Tree Sparrow Facts - Information About Tree Sparrow
Tree Sparrow - Passer Montanus
The Tree Sparrow is a declining relative of the House Sparrow
, it prefers a rural habitat and is seldom seen in larger towns. The Tree Sparrow is far less common than House Sparrow
with around 70,000 pairs compared to its cousins 13 million.
Tree Sparrows will use nest boxes and visit bird tables in rural locations.
- The Tree Sparrow is a declining British breeding resident.
- Plumage of males and females are identical.
- Like House Sparrow, Tree Sparrows are small birds, 13cm in length, making them smaller and somewhat daintier than their common relative.
- Tail, back and wings are a rich chestnut brown with black streaking, white shoulder patch and thin white wingbar.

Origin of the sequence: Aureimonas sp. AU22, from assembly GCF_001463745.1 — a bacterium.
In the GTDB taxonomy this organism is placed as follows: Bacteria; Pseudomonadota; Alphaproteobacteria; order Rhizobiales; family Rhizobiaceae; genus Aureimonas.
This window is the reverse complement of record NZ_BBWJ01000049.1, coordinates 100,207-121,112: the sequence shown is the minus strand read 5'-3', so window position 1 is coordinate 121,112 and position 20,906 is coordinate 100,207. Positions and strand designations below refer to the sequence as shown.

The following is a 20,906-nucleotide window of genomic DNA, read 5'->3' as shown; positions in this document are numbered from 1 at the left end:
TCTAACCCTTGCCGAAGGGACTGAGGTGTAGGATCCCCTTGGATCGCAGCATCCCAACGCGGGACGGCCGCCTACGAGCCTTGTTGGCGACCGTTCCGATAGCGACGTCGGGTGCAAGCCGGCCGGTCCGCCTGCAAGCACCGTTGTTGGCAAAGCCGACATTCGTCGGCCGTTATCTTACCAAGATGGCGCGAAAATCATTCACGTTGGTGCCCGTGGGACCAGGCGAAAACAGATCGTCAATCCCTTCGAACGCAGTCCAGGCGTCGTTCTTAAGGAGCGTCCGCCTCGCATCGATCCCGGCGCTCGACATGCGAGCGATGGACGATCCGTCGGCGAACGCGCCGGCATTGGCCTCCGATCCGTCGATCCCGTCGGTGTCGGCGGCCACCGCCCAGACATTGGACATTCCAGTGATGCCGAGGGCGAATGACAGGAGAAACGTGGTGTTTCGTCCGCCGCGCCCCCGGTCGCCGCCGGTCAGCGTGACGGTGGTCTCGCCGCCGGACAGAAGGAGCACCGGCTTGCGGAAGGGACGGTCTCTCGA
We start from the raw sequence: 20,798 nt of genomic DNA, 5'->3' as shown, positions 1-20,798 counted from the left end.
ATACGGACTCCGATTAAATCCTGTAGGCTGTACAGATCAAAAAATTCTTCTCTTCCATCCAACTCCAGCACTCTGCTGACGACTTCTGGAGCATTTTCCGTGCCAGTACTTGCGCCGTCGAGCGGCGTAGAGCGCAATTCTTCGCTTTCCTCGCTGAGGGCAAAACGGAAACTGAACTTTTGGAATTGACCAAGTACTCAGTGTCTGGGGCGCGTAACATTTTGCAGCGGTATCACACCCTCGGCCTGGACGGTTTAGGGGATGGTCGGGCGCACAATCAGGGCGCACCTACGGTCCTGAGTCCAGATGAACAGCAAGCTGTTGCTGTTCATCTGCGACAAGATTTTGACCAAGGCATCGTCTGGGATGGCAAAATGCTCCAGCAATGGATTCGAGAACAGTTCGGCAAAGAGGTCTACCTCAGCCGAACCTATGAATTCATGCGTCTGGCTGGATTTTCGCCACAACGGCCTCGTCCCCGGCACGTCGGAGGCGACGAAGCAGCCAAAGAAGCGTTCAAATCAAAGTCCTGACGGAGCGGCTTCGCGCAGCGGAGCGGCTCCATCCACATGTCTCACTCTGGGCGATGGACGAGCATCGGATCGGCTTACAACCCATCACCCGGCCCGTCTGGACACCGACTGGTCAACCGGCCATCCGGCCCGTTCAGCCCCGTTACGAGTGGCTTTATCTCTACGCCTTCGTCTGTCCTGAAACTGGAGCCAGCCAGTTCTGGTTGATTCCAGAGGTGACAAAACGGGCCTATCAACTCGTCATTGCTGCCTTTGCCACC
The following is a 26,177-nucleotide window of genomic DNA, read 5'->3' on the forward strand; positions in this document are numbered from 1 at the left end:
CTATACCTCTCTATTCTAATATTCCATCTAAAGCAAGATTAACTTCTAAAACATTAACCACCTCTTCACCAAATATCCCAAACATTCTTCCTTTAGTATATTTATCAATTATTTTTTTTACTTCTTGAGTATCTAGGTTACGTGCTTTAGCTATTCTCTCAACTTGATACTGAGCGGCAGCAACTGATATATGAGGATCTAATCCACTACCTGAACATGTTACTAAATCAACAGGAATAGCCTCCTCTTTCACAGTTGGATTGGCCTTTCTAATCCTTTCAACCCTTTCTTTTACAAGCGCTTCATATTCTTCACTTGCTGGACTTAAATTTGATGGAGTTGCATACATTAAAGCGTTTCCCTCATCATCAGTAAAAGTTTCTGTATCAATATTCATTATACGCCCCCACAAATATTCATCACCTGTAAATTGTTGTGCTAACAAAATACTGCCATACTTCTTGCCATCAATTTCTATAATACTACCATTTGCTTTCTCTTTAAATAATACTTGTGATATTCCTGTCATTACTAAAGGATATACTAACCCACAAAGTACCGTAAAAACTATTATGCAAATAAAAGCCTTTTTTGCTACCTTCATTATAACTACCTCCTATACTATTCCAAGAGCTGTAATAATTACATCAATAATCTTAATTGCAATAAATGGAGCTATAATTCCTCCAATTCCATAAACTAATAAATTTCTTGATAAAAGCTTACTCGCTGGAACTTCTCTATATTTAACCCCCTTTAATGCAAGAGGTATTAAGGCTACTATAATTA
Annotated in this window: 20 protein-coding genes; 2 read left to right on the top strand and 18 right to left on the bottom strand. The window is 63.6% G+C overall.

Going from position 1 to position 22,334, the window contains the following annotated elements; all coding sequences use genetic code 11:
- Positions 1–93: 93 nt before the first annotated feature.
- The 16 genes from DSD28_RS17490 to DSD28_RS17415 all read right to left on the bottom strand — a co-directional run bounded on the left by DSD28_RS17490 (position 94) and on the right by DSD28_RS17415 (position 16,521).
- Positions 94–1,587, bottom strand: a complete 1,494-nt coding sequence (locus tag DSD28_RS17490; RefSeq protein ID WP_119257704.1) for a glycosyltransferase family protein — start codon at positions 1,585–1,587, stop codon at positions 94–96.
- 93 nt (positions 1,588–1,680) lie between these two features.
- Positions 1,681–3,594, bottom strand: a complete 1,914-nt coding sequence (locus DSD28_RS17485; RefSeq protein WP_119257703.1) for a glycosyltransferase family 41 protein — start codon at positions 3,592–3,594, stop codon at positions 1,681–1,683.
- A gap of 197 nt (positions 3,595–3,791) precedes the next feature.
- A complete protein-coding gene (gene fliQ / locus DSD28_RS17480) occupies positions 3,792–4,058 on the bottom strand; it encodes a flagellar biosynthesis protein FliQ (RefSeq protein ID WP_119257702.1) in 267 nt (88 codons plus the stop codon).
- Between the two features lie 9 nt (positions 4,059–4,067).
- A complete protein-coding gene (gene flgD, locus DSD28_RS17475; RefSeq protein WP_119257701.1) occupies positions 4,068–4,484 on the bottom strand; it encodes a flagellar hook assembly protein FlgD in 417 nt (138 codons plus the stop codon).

- Rump is grey-brown.
- Head has a bright chestnut cap, white cheeks and an almost complete white collar.
- In the centre of the cheeks lies a small black cheek patch, this is the Tree Sparrows most useful identification feature.
- The Bill is black and the black bib very small.
- Underparts are pale grey, undertail coverts whitish.
- Bill, eye black, legs brown.
- Juveniles appear from April onwards and look similar to adults, they tend to look dirtier around the face and head, lacking the obvious black cheek patch.
- The head takes on a more House Sparrow appearance.
- Bill and eye black, legs brown.
Status and Distribution
The Tree Sparrow is a fairly common breeding resident in the UK, in the right habitat, however it is declining.
There are around 70,000 pairs. It occurs throughout the UK but is more local in Scotland, Ireland and the south west.
Tree Sparrows occur in many habitat types throughout the UK, woodlands, parks, gardens, farmland, hedgerows and indeed any open country habitat with suitable scrub.
In the garden and open country Tree Sparrows prefer young shoots and seed. Seed Mixes
should attract them into the rural garden.
Several call notes, the most common being a happy sounding ‘suweeet’ , others consisting of a variety of busy chirps, cheeps and clicks often strung together.